Annual Day Of Remembrance At The Smithsonian

Thursday, February 19, 2009

I'm just going to re-print this up in full from the Smithsonian Asia Pacific American Program's website. If you get a chance, hopefully you can still attend this event:

Thursday, February 19, 2009, 6:30 p.m.
Rasmuson Theater
National Museum of the American Indian
4th Street & Independence Avenue, SW
Metro: L'Enfant Plaza (all lines except Red); exit Maryland Avenue/Smithsonian Museums

To mark the 67th anniversary of the signing of Executive Order 9066 by President Franklin D. Roosevelt which led to the imprisonment of 120,000 Americans of Japanese ancestry during World War II, the Smithsonian Asian Pacific American Program welcomes three distinguished writers to talk about their recent titles highlighting the Japanese American experience.

David Mura, already an established nonfiction writer, presents his debut novel, Famous Suicides of the Japanese Empire, about a self-proclaimed itinerant historian who must delve into his own family's past—populated by both a 442nd survivor with a Purple Heart and a No-No Boy—to understand how his parents' youthful experiences shaped not only their lives, but lives of subsequent generations to come.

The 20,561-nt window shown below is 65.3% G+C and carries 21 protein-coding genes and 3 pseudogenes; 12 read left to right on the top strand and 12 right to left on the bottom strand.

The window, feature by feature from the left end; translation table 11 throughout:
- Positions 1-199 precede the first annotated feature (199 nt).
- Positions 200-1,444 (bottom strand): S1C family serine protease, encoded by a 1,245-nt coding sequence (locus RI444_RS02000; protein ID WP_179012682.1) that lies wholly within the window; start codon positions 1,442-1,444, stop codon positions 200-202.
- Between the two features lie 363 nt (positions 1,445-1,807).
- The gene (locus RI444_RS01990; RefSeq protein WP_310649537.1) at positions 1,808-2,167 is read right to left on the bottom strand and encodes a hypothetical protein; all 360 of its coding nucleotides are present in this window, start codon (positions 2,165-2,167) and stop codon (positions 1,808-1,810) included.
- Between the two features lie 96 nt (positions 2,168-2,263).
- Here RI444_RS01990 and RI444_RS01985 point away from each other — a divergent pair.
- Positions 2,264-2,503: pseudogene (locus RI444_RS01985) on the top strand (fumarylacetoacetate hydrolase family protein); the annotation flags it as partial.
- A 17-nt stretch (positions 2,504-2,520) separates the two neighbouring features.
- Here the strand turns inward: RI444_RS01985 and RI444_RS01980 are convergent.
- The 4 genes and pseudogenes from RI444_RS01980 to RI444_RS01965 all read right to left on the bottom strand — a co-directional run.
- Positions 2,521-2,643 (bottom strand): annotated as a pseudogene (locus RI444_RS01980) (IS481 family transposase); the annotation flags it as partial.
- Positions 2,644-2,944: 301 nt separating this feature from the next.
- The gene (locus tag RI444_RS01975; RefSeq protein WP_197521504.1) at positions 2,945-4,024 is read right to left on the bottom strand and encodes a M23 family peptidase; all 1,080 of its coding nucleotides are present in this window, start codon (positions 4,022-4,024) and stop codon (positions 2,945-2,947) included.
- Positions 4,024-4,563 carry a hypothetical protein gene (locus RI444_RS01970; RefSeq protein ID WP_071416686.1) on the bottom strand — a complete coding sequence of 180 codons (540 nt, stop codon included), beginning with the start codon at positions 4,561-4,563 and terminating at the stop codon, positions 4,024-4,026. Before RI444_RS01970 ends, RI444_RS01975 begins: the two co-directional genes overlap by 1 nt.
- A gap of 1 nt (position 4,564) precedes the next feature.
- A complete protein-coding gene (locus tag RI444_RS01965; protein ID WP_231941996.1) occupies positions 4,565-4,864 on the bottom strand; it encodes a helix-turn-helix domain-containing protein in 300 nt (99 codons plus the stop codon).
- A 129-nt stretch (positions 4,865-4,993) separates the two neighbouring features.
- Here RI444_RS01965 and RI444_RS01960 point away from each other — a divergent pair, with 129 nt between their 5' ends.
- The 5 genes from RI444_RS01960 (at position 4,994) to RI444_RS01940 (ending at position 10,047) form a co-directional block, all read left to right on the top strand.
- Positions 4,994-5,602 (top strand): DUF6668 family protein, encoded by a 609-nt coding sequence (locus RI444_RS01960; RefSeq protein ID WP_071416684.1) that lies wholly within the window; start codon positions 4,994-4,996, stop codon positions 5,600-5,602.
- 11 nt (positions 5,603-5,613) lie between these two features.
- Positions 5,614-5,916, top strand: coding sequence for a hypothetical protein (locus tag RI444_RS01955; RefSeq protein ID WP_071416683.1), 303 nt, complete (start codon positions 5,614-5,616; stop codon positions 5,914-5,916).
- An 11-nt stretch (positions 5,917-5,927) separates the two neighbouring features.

Kiyo Sato arrives with her award-winning memoir, Dandelion Through the Crack: The Sato Family Quest for the American Dream, which will be republished next spring as Kiyo's Story: A Japanese Family's Quest for the American Dream. The memoir captures the experiences of a Japanese American family from California, who survives the Great Depression, only to live through the challenges of being imprisoned at Poston Relocation Camp during World War II.

Cedrick Shimo, featured in Shirley Castelnuovo's Soldiers of Conscience: Japanese American Military Resisters in World War II, will round out the evening's trio. Soldiers of Conscience tells the story of men who were deployed in a segregated battalion in the U.S. Army to mop up after other units had damaged property during training missions in the United States. These resisters were used in this fashion after protesting the mass imprisonment of their Japanese American families during WWII. The accomplished Cedrick Shimo, who wrote the book's foreword, was one of these brave resisters. He presents the work of Dr. Castelnuovo, who is unfortunately unable to join us for the program.

Come join us for an illuminating evening offering distinctly different perspectives of the Japanese American experience during World War II. Our very own APA Program Director, Dr. Franklin Odo, himself a renowned historian, will moderate this lively discussion.

This event is co-sponsored by the National Japanese American Memorial Foundation and the Japanese American Citizens League.